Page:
Making Music On The Mune
August 26th, 2015
How an engineering student turned a class project into a career
Scott Stevenson was in his final year of engineering at Memorial University, looking for a work-term, when he met Andrew Staniland, a composer and assistant professor with the school of music.
Staniland had a unique problem. He wanted to perform electronic music the same way other musicians perform with acoustic instruments. However, electronic music is mostly created on computers and desktop interfaces and the audience doesn’t get the same sense of a musical performance from a computer that they would from other instruments.
“There’s a lack of satisfying performance instruments in electronic music,” explained Staniland. “Most people can’t see and appreciate the visual cause and effect from a computer that they would with a guitar or piano.”
“When someone is behind a computer,” added Stevenson, “you can’t tell whether they are creating an entire song from scratch or just selecting a song from iTunes.”
What resulted was a sound innovation — a well-composed collaboration between the faculty of engineering and the school of music.
With support from an Ignite Grant from the Research and Development Corporation of Newfoundland and Labrador, Staniland teamed up with two faculty members from engineering, Nick Krouglicof and Andy Fisher. Together, they hired Stevenson on a work-term to develop an outward facing instrument that musicians could use to play electronic music.
Stevenson’s four-month work-term produced a few prototypes, such as a drum-like instrument with sensors. But after a few tries, Stevenson wanted to come up with a more attractive shape. And that’s when a new business idea started to unfold.
With help from MUN’s Office of the Vice-President (Research) through its technology transfer organization, and funds from various sources, including Springboard Atlantic and the Atlantic Canada Opportunities Agency, Stevenson remained on the project well after his work-term. He incorporated his company in October 2013 and has been working on it ever since to bring the instrument from prototype to finished product.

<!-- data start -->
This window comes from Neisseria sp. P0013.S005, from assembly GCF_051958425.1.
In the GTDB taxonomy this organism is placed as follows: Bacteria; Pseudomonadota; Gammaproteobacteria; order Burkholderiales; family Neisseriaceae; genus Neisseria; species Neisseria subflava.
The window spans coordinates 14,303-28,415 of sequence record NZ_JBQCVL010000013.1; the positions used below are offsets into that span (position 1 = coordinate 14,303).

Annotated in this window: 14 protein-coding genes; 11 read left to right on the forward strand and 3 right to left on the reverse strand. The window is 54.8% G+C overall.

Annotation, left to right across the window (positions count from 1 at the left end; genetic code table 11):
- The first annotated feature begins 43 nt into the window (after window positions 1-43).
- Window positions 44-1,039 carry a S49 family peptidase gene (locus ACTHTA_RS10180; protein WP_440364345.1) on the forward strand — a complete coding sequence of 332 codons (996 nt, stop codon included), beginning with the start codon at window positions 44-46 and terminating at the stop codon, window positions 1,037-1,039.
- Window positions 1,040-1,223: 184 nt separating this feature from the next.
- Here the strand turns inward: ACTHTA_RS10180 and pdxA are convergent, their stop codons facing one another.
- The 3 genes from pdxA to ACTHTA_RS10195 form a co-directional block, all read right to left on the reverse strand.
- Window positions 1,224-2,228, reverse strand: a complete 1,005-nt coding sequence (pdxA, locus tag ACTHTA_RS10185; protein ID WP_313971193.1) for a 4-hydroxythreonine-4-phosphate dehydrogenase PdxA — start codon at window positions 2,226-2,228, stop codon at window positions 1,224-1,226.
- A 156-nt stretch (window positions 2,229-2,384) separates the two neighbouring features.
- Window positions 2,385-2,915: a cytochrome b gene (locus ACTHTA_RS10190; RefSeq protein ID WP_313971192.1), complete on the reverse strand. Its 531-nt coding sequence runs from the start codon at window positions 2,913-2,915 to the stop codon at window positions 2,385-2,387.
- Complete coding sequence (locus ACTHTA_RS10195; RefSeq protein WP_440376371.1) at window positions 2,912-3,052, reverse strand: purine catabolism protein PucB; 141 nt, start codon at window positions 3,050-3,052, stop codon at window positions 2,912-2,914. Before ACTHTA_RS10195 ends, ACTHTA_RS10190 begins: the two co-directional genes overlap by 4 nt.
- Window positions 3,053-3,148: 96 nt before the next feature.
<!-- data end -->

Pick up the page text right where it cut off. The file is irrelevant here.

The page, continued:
The team started out with plastic, then moved toward a wooden model that could be held, placed on the musician’s lap or laid flat on a surface to give the musician performance flexibility.
“Going from plastic to wood was a huge shift in our thinking,” Stevenson said. “Working with wood is what our brand is all about, making the device feel like a real instrument.”
Once it was completed, the team had to figure out what to call it.
“We decided on Mune,” Stevenson said, explaining that the name was originally a musical play on the word “rune.”
“But it also comes from the word ‘commune’ because there’s a big community element to the instrument, as well.”
He said a lot of support helped bring the idea to reality. Memorial’s Industrial Outreach Group was crucial, providing three students and two woodworkers to help create the wooden prototype. The group provides outside business and organizations with access to the skills and facilities of the faculty of engineering and applied science.
Thanks to marketing support from the provincial Department of Business, Tourism, Culture and Rural Development, the Mune will be available for pre-order through a crowdfunding campaign that will help the team establish demand prior to mass manufacturing. The team just launched a teaser website (www.munemusic.com) along with an online ad campaign, and will begin a pre-sales campaign in September.
“We want the first Mune owners to be founding artists who will help guide and contribute to further development,” said Stevenson.
Staniland is proud to see the instrument develop into a business idea and supports Stevenson in taking the product from lab to life.
“If Scott wasn’t pursuing this, this piece of technology would probably just be sitting in my lab,” he said.